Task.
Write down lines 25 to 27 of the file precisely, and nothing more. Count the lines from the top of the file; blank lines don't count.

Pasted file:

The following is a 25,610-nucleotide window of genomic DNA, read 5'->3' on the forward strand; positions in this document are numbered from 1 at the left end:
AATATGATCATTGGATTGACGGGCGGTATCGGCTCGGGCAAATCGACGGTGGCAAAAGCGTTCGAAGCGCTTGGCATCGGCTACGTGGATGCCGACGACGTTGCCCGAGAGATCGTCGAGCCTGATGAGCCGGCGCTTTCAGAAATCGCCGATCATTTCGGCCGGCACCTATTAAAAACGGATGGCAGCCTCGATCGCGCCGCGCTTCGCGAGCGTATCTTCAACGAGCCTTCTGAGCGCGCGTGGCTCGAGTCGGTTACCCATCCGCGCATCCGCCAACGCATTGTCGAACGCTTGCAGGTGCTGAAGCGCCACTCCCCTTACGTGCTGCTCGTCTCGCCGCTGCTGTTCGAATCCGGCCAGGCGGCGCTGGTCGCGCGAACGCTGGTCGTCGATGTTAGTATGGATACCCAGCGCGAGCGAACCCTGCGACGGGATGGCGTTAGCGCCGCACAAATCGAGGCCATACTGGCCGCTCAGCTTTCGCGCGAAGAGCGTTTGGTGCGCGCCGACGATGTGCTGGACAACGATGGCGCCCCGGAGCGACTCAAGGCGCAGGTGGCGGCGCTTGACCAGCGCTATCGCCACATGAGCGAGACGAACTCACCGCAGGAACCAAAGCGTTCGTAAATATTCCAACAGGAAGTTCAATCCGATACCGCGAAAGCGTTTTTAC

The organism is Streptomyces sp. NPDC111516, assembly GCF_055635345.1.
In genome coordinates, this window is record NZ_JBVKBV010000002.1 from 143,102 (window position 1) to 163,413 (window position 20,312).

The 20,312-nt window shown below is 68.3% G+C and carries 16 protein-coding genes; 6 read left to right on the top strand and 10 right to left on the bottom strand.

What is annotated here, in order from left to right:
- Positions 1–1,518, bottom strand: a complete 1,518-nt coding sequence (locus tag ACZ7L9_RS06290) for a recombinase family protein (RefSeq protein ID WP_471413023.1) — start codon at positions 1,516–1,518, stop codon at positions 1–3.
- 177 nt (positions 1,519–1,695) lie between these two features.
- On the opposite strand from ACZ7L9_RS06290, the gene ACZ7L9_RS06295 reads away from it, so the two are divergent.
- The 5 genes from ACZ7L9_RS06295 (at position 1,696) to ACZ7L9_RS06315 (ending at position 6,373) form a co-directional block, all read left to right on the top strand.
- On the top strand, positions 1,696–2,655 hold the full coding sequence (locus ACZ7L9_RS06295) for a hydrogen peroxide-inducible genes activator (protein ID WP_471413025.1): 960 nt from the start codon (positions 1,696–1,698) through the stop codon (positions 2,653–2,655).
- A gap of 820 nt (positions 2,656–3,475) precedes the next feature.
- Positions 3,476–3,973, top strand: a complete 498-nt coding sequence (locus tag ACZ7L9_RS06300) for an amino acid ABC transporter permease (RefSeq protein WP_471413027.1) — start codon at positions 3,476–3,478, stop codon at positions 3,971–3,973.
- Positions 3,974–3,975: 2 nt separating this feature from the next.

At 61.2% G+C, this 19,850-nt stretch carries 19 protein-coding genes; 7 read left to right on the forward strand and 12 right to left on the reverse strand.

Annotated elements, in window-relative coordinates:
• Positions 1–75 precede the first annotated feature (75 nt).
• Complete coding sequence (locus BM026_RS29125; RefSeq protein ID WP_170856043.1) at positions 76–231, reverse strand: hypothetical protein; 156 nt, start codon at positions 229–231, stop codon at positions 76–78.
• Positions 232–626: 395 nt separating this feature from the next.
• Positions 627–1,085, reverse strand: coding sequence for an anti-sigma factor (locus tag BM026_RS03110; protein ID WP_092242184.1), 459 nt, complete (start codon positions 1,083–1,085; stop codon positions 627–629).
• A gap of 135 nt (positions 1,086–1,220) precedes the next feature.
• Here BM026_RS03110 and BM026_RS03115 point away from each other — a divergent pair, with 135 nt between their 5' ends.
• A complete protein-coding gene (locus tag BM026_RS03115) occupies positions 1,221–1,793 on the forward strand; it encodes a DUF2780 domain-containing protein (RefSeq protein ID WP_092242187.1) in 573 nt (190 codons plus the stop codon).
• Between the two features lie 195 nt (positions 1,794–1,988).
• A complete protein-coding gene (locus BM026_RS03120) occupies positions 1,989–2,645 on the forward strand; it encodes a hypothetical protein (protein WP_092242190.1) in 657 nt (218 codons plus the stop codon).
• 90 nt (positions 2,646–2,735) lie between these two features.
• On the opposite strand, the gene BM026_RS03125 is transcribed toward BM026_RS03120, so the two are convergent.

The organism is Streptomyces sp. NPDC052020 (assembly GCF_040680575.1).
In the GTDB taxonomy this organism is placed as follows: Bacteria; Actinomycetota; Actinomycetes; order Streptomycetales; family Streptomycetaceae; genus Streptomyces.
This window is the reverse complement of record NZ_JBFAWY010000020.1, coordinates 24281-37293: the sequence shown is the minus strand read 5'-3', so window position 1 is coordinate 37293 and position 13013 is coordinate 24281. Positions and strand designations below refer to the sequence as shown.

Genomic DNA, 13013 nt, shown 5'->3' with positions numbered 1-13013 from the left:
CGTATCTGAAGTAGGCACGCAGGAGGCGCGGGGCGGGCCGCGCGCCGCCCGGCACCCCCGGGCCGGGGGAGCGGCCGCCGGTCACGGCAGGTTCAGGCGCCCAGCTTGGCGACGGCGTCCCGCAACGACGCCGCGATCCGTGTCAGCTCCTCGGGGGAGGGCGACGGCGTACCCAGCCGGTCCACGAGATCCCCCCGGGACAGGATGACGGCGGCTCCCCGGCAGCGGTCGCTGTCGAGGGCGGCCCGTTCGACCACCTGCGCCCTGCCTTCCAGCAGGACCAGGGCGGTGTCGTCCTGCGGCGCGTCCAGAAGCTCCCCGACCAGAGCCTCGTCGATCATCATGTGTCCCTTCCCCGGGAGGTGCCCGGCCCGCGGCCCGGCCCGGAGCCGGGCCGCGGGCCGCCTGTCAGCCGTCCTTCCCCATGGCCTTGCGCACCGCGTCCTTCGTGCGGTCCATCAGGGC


• A complete protein-coding gene (locus BM026_RS03120) occupies positions 1,989–2,645 on the forward strand; it encodes a hypothetical protein (protein WP_092242190.1) in 657 nt (218 codons plus the stop codon).
• 90 nt (positions 2,646–2,735) lie between these two features.
• On the opposite strand, the gene BM026_RS03125 is transcribed toward BM026_RS03120, so the two are convergent.